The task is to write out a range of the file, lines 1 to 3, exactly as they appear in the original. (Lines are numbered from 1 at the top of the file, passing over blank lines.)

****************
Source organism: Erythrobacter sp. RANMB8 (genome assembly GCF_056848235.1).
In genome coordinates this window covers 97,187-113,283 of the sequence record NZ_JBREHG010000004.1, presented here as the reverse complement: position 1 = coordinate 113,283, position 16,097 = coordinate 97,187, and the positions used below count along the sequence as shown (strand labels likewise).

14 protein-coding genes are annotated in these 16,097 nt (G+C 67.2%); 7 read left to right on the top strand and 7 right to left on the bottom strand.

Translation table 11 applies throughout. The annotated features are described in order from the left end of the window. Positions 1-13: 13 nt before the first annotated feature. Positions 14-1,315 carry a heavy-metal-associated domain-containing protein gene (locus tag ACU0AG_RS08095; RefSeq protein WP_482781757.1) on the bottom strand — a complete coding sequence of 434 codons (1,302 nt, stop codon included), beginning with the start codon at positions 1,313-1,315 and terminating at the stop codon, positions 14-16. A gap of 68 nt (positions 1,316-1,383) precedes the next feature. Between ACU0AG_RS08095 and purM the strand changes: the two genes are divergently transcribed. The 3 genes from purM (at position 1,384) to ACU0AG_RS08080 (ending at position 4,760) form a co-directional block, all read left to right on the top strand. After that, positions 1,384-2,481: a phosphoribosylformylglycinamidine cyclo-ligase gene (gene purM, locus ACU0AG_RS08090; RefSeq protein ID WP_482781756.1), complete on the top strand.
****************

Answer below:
Source organism: Erythrobacter sp. RANMB8 (genome assembly GCF_056848235.1).
In genome coordinates this window covers 97,187-113,283 of the sequence record NZ_JBREHG010000004.1, presented here as the reverse complement: position 1 = coordinate 113,283, position 16,097 = coordinate 97,187, and the positions used below count along the sequence as shown (strand labels likewise).

14 protein-coding genes are annotated in these 16,097 nt (G+C 67.2%); 7 read left to right on the top strand and 7 right to left on the bottom strand.